If data retention policies are automated, people feel safe and secure. Well-defined automated policies are far safer than manual processes. If data retention/deletion policies are not automated they will almost never happen, due to FODD.

Let’s look at some of key DevOps processes in terms of data management:

  1. Automated Builds: In CI (Continuous Integration) pipelines, build logs typcially are not needed within hours or days of the build process. Yet some build data may be important and need to be kept as evidence for a longer period. Determine what builds are important and what logs require long term storage, versus frequent build data that are not important and can be regularly cleaned.
  2. Artifact Management: For CD (Continuous Deploy or Delivery) pipelines, differentiate temporary deploy artifacts (or “snapshots”) that are created on every invocation of a deploy pipeline, versus deploy artifacts that are production release candidates. Snapshots should be deleted regularly. Release artifacts will often exist indefinitely. Deployment artifacts can be hundreds of megabytes, or even gigabytes in size, and the pipelines that build these artifacts can run many times per day. If you have no cleanup policies all data will exist forever and your tools can grow to 10s and 100s of terabytes of data.
  3. Task Tracking Systems: Evaluate the importance of data stored in task tracking systems like Jira. Is this data business critical? Do we need to store virtual post-it notes for the next 7 years? (Historically we threw away the paper post-its at the end of the sprint!)
  4. Source Code Repositories: Implement strict cleanup policies for source code repositories (e.g., Git repos). Regularly remove unowned code, personal projects, playground code, proof of concepts, and duplicate or forked code. All code stored long term must have a valid owner (i.e. a product or service). This helps maintain a clean and organized codebase.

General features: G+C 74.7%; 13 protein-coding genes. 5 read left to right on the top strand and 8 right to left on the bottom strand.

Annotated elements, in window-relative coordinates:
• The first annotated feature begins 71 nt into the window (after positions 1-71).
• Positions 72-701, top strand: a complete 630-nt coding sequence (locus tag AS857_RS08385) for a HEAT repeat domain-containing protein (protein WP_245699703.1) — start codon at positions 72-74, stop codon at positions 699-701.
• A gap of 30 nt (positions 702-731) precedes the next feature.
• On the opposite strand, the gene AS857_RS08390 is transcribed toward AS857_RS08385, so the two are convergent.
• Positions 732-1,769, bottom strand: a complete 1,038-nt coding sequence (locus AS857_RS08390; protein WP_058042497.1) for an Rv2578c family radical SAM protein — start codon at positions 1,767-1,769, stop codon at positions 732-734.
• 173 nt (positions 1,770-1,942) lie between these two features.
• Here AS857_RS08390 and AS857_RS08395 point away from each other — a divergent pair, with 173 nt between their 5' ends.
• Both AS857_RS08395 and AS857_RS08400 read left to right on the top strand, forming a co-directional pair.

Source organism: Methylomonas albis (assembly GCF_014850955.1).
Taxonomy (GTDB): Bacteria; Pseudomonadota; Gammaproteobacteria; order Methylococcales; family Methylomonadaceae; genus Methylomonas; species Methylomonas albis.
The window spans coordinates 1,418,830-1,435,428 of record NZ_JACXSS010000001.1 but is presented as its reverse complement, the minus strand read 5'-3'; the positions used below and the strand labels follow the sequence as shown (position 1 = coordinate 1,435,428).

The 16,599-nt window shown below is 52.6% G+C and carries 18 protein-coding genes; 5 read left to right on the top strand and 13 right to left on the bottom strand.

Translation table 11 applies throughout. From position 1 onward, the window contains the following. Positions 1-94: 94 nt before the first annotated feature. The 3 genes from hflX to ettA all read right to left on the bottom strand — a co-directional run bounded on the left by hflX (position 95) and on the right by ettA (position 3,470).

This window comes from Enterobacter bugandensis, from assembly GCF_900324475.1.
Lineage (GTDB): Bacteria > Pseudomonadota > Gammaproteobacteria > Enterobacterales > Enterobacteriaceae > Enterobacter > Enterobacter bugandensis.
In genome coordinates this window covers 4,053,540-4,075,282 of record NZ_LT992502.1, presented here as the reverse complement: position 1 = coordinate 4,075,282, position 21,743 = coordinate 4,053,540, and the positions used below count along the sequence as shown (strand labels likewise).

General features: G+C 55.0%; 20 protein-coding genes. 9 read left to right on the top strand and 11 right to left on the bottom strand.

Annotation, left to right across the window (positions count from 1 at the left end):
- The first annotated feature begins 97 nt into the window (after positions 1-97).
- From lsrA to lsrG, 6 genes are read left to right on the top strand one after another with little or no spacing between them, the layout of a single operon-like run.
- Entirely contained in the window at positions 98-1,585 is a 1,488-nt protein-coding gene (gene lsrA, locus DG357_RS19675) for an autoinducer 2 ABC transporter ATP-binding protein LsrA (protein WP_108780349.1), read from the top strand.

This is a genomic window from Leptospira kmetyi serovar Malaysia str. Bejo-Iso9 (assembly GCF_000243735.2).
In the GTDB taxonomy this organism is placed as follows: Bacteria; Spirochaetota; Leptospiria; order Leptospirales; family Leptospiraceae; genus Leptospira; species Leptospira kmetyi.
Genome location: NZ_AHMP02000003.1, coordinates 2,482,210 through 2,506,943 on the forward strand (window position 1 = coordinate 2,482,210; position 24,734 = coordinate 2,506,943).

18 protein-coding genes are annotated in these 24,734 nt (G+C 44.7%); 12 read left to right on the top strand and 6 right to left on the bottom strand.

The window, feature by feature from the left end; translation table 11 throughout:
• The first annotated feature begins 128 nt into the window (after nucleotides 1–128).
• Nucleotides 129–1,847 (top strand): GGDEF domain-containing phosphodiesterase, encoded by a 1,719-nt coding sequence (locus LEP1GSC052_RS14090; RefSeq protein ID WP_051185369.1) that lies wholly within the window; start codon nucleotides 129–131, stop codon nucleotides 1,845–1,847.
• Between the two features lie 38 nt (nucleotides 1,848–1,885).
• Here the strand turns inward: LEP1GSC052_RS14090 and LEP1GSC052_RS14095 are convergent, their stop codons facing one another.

5. Logging and Monitoring: Huge volumes of data can be produced by logging and monitoring systems. This data needs to have a well-defined lifecycle. The data can be very important, particularly if investigating incidents or outages. But there comes a time (usually quite quickly) when the data is no longer relevant or needed.
  6. Service Management: Automated processes that integrated with service management tools, such as ServiceNow, can raise large numbers of automated change and request records. Automated self-healing systems may raise large numbers of automated incidents. These automated request, change and incident records have volumes magnitudes larger than previous manually created records.

With all DevOps tooling there is a potential to be overwhelmed by data. This data needs to be managed through automated retention/deletion policies.

Make data management policies a core element of your automation activity. The upfront costs are relatively small, often just a configuration change. However the benefits are substantial in terms of improved tool performance, cost reduction, carbon emissions, user experience and overall productivity.

Find out more in Part #2 of this article, read it here.

Graham Zabel

Head of DevOps
Devoteam UK